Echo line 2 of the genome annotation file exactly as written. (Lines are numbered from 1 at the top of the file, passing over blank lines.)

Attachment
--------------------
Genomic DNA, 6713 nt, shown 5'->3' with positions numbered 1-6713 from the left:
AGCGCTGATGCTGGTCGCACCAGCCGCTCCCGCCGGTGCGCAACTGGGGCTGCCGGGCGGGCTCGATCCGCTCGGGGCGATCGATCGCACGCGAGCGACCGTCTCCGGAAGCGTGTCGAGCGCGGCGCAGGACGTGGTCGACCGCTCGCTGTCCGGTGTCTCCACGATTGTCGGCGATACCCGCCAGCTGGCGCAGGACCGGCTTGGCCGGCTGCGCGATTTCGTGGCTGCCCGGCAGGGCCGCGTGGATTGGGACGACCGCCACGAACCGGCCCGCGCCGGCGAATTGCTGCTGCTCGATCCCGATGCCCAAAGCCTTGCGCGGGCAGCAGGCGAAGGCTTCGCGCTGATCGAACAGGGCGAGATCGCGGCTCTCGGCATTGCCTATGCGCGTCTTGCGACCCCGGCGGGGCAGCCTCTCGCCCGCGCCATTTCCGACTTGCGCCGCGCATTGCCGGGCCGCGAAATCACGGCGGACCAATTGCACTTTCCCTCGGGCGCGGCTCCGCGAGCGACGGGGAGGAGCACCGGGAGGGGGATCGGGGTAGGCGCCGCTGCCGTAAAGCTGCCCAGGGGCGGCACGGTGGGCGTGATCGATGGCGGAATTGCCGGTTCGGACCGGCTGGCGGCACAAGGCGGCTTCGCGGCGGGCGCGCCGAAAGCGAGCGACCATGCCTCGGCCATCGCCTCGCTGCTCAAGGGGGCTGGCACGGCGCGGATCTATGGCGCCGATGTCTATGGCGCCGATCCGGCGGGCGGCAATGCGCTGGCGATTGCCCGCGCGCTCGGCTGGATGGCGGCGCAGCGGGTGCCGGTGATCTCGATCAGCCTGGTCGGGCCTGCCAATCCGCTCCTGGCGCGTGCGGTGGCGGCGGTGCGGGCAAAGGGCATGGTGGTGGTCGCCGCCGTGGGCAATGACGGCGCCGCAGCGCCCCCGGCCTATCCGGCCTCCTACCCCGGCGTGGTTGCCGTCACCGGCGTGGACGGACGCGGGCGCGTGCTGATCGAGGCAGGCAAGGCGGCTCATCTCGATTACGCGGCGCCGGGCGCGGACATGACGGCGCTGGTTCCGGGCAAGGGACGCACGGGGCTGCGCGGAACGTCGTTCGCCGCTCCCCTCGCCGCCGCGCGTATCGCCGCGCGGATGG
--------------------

AGCGCTGATGCTGGTCGCACCAGCCGCTCCCGCCGGTGCGCAACTGGGGCTGCCGGGCGGGCTCGATCCGCTCGGGGCGATCGATCGCACGCGAGCGACCGTCTCCGGAAGCGTGTCGAGCGCGGCGCAGGACGTGGTCGACCGCTCGCTGTCCGGTGTCTCCACGATTGTCGGCGATACCCGCCAGCTGGCGCAGGACCGGCTTGGCCGGCTGCGCGATTTCGTGGCTGCCCGGCAGGGCCGCGTGGATTGGGACGACCGCCACGAACCGGCCCGCGCCGGCGAATTGCTGCTGCTCGATCCCGATGCCCAAAGCCTTGCGCGGGCAGCAGGCGAAGGCTTCGCGCTGATCGAACAGGGCGAGATCGCGGCTCTCGGCATTGCCTATGCGCGTCTTGCGACCCCGGCGGGGCAGCCTCTCGCCCGCGCCATTTCCGACTTGCGCCGCGCATTGCCGGGCCGCGAAATCACGGCGGACCAATTGCACTTTCCCTCGGGCGCGGCTCCGCGAGCGACGGGGAGGAGCACCGGGAGGGGGATCGGGGTAGGCGCCGCTGCCGTAAAGCTGCCCAGGGGCGGCACGGTGGGCGTGATCGATGGCGGAATTGCCGGTTCGGACCGGCTGGCGGCACAAGGCGGCTTCGCGGCGGGCGCGCCGAAAGCGAGCGACCATGCCTCGGCCATCGCCTCGCTGCTCAAGGGGGCTGGCACGGCGCGGATCTATGGCGCCGATGTCTATGGCGCCGATCCGGCGGGCGGCAATGCGCTGGCGATTGCCCGCGCGCTCGGCTGGATGGCGGCGCAGCGGGTGCCGGTGATCTCGATCAGCCTGGTCGGGCCTGCCAATCCGCTCCTGGCGCGTGCGGTGGCGGCGGTGCGGGCAAAGGGCATGGTGGTGGTCGCCGCCGTGGGCAATGACGGCGCCGCAGCGCCCCCGGCCTATCCGGCCTCCTACCCCGGCGTGGTTGCCGTCACCGGCGTGGACGGACGCGGGCGCGTGCTGATCGAGGCAGGCAAGGCGGCTCATCTCGATTACGCGGCGCCGGGCGCGGACATGACGGCGCTGGTTCCGGGCAAGGGACGCACGGGGCTGCGCGGAACGTCGTTCGCCGCTCCCCTCGCCGCCGCGCGTATCGCCGCGCGGATGG